When did you first fall in love with books? I was seven, curled in my grandmother’s rocker, devouring Little House on the Prairie. My mother told me, “One day you will love other books and authors.” I gave her a fierce look and declared: “You don’t understand. Laura and I have a spiritual connection.”
A new collection of poems speaks directly to this deep friendship between readers and writers. Out of Wonder: Poems Celebrating Poets honors the lifework of 20 wordsmiths, from ancient bards to living masters. Artist Ekua Holmes turns every page into stained glass. Poems and rainbow collages give the book a luminous feel – windows into other souls, and our own.
Kwame Alexander spearheaded this project, with co-authors Chris Colderley and Marjory Wentworth, all poets and educators. Alexander wants poetry to be part of our daily lives. “Poetry is a way of helping us understand ourselves better,” he says in a recent interview. “Not to mention that the poets we are paying tribute to are just really cool people.”
When you read Out of Wonder, the walls of time and space collapse. We discover our ability to converse with our favorite authors, expressing gratitude and freedom: “Sometimes a feather/drifts down into my hands;/I hold it and imagine flying.” Each section is prefaced by a mini writing lesson, encouraging poets of all ages to play with style, slip into new rhythm, and say thank you to the people who have touched us – with words.
Many of the poets celebrated in Out of Wonder are familiar and beloved. Their songs have dissolved into our blood, becoming part of us. We have danced with Rumi and written haikus with Basho. We have walked under the oak trees with Mary Oliver, pressing our hands into rough bark, our feet into dark mud. Maya Angelou comes to us whenever we feel small and ashamed, coaxing us to fill our skin with the beauty we are.
Yet Out of Wonder also includes poets you may not know. Their names tug at you, urging you to explore their work further – like Okot p’Bitek of Uganda and Chief Dan George of the Tsleil-Waututh Nation. The book does pretty well on gender balance – eight of the twenty poets profiled are women. While most of the honorees are from the United States, a handful hail from Canada, Japan, Chile, Persia and Australia.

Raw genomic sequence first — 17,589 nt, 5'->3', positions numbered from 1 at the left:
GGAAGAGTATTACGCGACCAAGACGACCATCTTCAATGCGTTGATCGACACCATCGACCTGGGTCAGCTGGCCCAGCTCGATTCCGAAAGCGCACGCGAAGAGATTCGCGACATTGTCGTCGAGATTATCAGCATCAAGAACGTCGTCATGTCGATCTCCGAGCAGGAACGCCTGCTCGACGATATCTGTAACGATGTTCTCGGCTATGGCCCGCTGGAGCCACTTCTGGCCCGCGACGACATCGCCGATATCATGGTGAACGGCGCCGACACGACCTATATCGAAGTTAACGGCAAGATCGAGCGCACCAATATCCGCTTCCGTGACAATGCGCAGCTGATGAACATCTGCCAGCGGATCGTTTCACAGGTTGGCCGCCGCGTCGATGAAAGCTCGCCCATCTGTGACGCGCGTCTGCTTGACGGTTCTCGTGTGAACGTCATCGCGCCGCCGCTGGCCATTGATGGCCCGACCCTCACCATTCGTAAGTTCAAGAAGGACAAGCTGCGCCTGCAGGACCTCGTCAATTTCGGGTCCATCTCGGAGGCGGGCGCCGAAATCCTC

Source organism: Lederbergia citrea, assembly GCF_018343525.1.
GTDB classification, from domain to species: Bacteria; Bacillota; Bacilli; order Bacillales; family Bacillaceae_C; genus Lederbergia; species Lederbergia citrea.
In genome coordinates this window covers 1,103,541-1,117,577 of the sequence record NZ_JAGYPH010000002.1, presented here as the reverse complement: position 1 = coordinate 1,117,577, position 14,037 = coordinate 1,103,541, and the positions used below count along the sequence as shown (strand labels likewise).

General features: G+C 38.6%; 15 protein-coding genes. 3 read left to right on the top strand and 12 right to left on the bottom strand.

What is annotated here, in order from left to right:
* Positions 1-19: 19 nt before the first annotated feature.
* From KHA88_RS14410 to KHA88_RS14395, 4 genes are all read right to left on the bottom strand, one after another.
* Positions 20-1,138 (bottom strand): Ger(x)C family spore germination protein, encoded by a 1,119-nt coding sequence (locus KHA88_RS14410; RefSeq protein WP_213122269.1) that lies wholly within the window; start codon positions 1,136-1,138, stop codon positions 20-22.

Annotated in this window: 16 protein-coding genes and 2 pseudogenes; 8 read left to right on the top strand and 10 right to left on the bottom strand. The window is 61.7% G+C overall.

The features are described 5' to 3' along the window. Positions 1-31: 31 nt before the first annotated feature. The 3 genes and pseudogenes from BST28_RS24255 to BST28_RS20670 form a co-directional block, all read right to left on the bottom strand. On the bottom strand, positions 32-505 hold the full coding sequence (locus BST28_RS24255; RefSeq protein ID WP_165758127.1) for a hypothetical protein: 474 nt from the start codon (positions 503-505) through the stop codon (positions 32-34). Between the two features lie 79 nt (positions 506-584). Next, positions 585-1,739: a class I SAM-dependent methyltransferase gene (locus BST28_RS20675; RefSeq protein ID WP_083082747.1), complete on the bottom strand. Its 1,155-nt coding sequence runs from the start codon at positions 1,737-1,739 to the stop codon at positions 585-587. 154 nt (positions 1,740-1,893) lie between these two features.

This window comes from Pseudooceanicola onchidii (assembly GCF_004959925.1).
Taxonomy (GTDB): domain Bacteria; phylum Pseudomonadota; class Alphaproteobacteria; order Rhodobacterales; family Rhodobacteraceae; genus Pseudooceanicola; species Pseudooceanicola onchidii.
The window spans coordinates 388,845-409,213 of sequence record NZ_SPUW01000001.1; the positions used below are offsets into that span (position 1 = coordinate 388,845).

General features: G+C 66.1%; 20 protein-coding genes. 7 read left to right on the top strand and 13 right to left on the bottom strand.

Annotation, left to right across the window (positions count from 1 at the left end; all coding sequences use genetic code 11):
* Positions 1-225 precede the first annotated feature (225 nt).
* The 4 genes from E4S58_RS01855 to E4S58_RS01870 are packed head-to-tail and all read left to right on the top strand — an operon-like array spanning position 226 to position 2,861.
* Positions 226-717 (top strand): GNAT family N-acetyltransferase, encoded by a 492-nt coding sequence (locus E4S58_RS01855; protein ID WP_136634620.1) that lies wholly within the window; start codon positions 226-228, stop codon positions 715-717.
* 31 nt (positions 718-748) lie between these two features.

This book is timely – for youth and adults. Every day, we are inundated with devastating news: terrorism, crime, environmental destruction…. So many people are asking: How do we survive and thrive, bringing courage, hope, and healing to ourselves and each other? These poems offer glimmers and clues. The “hue and cry” of Gwendolyn Brooks teaches us that racial justice, womanhood, and high art go hand in hand. Chief Dan George urges us to remember all the generations and care for the earth, our shared home. Just imagine if we made the title of this poem our daily practice: “(Loving) The World and Everything In It.”
Teachers will enjoy the book for its artistry and well-researched biographies of each poet included. Students will appreciate the language for its clarity and maturity. The authors speak to us as equals, encouraging us follow our muses and forge our own path, as independent as Emily Dickinson and socially-minded as Pablo Neruda.
Take time to read the preface. In it, Alexander speaks lyrically about his childhood and his parents who “loved words the way fire loves air.” He gently guides the reader past any misconceptions about poetry, and drives straight to the heart: This is the art of connection and communion, wisdom and not-knowing. All the poems in Out of Wonder contain the wordless joy of being undeniably, exuberantly, blessedly human.
Andréana Lefton is a poet, traveler and teaching artist. She is working on a book about Baha’i refugees and the search for spiritual freedom: @aelefton and www.aelefton.org